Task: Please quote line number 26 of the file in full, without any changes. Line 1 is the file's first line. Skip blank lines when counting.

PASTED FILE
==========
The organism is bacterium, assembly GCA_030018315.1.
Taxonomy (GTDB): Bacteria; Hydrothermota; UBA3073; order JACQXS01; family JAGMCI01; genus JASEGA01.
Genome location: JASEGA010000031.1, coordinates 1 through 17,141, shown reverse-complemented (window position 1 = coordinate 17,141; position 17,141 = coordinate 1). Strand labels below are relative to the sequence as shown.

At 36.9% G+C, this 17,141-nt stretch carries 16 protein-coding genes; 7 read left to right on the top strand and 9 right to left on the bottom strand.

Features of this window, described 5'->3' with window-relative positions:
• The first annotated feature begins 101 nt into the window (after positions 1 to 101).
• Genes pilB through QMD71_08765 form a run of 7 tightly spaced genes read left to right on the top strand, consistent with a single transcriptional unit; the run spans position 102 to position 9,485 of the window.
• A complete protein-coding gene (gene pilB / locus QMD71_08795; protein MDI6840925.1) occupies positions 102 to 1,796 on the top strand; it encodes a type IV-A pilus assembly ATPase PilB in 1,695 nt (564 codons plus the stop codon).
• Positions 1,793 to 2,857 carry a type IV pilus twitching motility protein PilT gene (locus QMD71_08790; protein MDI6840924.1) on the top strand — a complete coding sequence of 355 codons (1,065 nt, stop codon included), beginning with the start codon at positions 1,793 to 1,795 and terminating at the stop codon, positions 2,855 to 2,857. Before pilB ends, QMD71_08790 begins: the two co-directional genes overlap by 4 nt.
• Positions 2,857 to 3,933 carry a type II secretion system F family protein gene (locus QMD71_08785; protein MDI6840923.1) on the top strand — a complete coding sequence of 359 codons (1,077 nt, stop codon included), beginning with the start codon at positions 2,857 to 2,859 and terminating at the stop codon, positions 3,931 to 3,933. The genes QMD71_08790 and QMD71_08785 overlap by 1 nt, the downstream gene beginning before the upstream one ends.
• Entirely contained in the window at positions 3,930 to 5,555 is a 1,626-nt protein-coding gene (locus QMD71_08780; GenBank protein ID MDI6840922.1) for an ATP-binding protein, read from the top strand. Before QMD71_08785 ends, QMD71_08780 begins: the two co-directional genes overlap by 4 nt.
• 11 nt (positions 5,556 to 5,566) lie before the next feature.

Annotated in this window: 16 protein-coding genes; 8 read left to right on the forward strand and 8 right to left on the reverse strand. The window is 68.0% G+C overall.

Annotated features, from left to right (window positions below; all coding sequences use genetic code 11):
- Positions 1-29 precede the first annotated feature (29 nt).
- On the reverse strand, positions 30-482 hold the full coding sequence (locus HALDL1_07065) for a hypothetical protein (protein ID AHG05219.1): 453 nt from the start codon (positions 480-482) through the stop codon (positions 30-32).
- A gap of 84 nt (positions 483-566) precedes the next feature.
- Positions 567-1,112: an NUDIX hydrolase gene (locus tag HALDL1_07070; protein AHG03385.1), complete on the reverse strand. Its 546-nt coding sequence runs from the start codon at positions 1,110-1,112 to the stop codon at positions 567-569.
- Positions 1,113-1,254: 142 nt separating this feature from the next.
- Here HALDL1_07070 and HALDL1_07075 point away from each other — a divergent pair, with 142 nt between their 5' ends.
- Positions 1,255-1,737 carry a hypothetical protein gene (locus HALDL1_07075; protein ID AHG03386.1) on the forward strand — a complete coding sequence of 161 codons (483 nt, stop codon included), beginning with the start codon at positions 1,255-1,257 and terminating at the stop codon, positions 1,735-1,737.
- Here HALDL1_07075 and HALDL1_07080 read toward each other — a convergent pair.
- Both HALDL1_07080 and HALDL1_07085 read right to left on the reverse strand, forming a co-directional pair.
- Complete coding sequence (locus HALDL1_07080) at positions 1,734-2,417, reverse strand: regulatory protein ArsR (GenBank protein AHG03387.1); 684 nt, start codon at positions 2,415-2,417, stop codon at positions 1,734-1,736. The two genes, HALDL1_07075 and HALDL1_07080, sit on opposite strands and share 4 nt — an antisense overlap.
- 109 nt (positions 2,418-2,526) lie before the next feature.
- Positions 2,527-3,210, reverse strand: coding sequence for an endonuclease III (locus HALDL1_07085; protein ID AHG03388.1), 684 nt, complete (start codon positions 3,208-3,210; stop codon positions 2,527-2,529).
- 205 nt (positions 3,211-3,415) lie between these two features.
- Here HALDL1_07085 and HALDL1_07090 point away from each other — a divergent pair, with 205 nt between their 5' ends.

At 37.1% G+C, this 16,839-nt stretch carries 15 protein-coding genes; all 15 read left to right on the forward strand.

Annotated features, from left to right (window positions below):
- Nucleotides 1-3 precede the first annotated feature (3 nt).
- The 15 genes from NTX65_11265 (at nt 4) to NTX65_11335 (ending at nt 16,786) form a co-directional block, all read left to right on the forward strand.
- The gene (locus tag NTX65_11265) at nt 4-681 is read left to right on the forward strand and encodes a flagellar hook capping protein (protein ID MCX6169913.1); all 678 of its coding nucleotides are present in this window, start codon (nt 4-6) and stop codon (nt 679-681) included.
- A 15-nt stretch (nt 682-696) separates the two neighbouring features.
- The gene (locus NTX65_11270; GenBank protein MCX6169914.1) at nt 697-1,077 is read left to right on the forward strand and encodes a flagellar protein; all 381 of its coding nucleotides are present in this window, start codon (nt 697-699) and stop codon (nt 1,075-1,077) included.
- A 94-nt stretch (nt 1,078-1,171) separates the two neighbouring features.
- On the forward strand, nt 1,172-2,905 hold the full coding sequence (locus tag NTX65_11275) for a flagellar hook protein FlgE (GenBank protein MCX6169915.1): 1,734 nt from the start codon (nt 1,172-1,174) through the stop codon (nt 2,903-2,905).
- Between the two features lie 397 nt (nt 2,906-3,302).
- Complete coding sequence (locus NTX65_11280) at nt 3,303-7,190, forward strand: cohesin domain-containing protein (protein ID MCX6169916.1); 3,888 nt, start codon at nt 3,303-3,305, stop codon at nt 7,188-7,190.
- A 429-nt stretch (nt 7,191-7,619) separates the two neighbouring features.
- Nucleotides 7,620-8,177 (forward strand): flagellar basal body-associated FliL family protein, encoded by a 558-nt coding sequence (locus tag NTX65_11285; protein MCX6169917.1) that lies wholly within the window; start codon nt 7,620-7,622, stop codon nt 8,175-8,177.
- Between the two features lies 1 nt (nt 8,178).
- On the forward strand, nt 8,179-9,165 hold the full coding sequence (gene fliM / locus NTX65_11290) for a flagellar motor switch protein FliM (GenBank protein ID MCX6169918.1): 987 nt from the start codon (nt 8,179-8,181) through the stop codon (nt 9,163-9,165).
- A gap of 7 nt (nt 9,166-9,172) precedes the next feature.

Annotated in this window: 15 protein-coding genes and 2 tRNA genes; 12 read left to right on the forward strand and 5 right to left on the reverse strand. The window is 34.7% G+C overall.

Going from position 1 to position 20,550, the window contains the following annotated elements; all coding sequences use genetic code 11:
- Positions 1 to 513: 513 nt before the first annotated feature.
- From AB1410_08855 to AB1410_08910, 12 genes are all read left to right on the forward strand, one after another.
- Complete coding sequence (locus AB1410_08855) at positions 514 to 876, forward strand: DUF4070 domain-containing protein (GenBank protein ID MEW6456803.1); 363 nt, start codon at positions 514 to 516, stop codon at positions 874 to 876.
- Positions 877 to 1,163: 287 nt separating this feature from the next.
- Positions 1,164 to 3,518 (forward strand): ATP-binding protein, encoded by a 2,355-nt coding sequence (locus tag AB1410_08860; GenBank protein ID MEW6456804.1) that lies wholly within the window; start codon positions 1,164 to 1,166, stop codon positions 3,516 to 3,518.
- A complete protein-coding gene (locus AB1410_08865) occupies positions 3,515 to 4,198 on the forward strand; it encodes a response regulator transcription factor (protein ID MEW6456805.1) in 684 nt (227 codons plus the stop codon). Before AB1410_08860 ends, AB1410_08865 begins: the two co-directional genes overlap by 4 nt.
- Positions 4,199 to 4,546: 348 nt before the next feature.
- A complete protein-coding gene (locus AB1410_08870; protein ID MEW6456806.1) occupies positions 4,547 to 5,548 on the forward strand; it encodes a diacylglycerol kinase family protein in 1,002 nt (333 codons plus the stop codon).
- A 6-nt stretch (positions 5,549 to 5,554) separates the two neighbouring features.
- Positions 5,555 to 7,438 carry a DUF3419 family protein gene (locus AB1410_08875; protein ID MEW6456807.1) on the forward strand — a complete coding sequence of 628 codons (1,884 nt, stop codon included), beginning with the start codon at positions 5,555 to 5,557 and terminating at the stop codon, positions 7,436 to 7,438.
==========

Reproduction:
- Positions 2,527-3,210, reverse strand: coding sequence for an endonuclease III (locus HALDL1_07085; protein ID AHG03388.1), 684 nt, complete (start codon positions 3,208-3,210; stop codon positions 2,527-2,529).